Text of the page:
"There should be no taxation in British Columbia without representation."
With that call to arms, veteran constitutional lawyer Joe Arvay outlined powerful arguments against imposition of the Harmonized Sales Tax by the BC Liberal government without a vote in the BC Legislature to do so.
Arvay is acting for Fight HST and its leader, former Premier Bill Vander Zalm, in a BC Supreme Court legal action that seeks to have the HST declared unconstitutional.
The case is being heard by Chief Justice Robert Bauman andis opposed by the provincial government and a coalition of big business groups, who have launched their own legal action to overturn the successful Fight HST citizens Initiative petition signed by 705,643 voters.
"This is no small deal. People have fought wars over the right to representation before taxation," Arvay told Bauman in front of a standing-room-only court full of media and observers.
The big business coalition brought out its high-powered legal guns - former BC Liberal Attorney General Geoff Plant, now of Heenan Blaikie, colleague and longtime labour union adversary Peter Gall, former Labour Relations Board chair Don Munroe, also at Heenan Blaikie and University of BC constitutional law professor Robin Elliot.
The BC government is represented by veteran lawyer George Copley, who also attends the Basi-Virk/BC Legislature Raid trial on its behalf, and Alison Luke.
Arvay's argument is that while the BC Liberal government repealed the previous Provincial Sales Tax it never passed legislation imposing the Harmonized Sales Tax - thereby violating Section 53 of the Constitution Act.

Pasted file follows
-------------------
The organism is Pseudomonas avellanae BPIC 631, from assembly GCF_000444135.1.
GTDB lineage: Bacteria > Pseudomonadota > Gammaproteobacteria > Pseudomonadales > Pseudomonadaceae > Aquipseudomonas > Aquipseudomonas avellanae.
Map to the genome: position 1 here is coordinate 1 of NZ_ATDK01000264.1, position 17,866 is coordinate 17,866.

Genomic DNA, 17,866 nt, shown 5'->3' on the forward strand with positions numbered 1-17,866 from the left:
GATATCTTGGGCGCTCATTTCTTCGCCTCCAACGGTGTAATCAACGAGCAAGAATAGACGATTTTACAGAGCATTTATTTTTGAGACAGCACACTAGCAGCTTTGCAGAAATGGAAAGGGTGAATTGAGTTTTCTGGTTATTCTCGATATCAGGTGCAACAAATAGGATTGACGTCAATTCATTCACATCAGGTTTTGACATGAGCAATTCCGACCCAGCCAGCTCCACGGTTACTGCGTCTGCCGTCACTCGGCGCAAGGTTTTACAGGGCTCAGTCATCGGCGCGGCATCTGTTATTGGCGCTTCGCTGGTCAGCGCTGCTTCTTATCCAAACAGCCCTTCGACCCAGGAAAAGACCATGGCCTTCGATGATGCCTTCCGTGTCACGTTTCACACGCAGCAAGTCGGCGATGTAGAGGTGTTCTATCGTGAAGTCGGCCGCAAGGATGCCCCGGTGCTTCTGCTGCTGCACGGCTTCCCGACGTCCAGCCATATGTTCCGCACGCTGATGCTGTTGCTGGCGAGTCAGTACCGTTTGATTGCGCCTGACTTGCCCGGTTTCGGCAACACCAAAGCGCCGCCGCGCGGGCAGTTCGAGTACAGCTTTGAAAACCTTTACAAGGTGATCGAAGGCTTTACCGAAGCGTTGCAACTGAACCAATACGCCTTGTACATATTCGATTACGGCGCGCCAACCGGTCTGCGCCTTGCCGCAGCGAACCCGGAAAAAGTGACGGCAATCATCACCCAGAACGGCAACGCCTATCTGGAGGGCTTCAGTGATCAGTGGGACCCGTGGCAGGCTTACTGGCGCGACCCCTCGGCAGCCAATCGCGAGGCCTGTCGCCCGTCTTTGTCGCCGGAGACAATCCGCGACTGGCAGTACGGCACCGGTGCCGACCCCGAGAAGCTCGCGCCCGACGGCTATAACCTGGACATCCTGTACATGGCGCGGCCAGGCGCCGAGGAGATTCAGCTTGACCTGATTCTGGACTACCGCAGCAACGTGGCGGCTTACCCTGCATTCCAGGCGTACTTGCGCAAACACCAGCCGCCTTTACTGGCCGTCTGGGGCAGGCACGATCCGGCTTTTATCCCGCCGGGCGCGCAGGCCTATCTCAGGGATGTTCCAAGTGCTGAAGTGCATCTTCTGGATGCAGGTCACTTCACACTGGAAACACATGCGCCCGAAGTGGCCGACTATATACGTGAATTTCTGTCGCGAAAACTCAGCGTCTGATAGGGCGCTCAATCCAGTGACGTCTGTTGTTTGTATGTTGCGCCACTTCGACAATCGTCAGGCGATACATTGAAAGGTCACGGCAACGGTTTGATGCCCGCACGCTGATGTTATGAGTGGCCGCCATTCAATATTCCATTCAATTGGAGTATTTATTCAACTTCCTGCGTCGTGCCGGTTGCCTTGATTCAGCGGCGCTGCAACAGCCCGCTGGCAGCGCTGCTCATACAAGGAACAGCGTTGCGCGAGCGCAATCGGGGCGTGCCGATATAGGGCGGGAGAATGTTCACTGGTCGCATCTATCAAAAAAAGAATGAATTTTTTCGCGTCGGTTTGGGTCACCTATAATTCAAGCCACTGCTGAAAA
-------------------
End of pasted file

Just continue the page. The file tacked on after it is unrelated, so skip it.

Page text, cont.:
"In every other province that has the HST there was such a law - in BC there is no such law," Arvay said. "The whole point is to require a law and then a Bill before there is a tax."
Instead, Arvay stated, the HST was imposed through an agreement between the provincial and federal governments signed on BC's part by Finance Minister Colin Hansen.
"It's for the people's representatives to decide, not the Executive with the stroke of a pen in an office," Arvay said, referring to the Executive Branch of government - or cabinet.
Perhaps Arvay's most telling argument in his opening summary turned the BC-Ottawa HST deal - formally called the Comprehensive Integrated Tax Coordination agreement - on its head to make his point.
"In this agreement the provincial and federal governments agree what the Provincial Value Added Tax [provincial portion of the HST] shall be - 7% - and the province now takes the position that no legislation is required," Arvay said.
"And yet, in the Agreement itself the province, if it wants to change the rate, requires legislative consent," he concluded.
Arvay then cited numerous examples of federal politicians, including Conservative cabinet ministers, who publicly said that the decision to impose the HST was a provincial one, not a federal one.
Arvay also quoted BC Liberal provincial cabinet minister Mary Polak from Hansard, as saying that: "The HST has already been passed by the federal government."
That prompted Chief Justice Bauman to interject to laughter in the courtroom.
"Aren't we seeing an awful lot of rhetoric? Everyone's trying to deflect the criticism of who imposes the HST," Bauman said.
Arvay then summed up his argument that legislation imposing the 12% HST in BC does not constitutionally exist.
"There is no legislative approval at any level for an HST of 12%. The provincial component of the HST is not imposed by federal legislation alone," he said.
Outside the court Vander Zalm told media that the government was ignoring "the will of the people" by imposing the HST and had deliberately avoided legislation that would forced BC Liberal MLAs to vote in favour of the new tax.
"I'm sure if a vote were held today, it would be against the HST," Vander Zalm said.
The case continues Tuesday.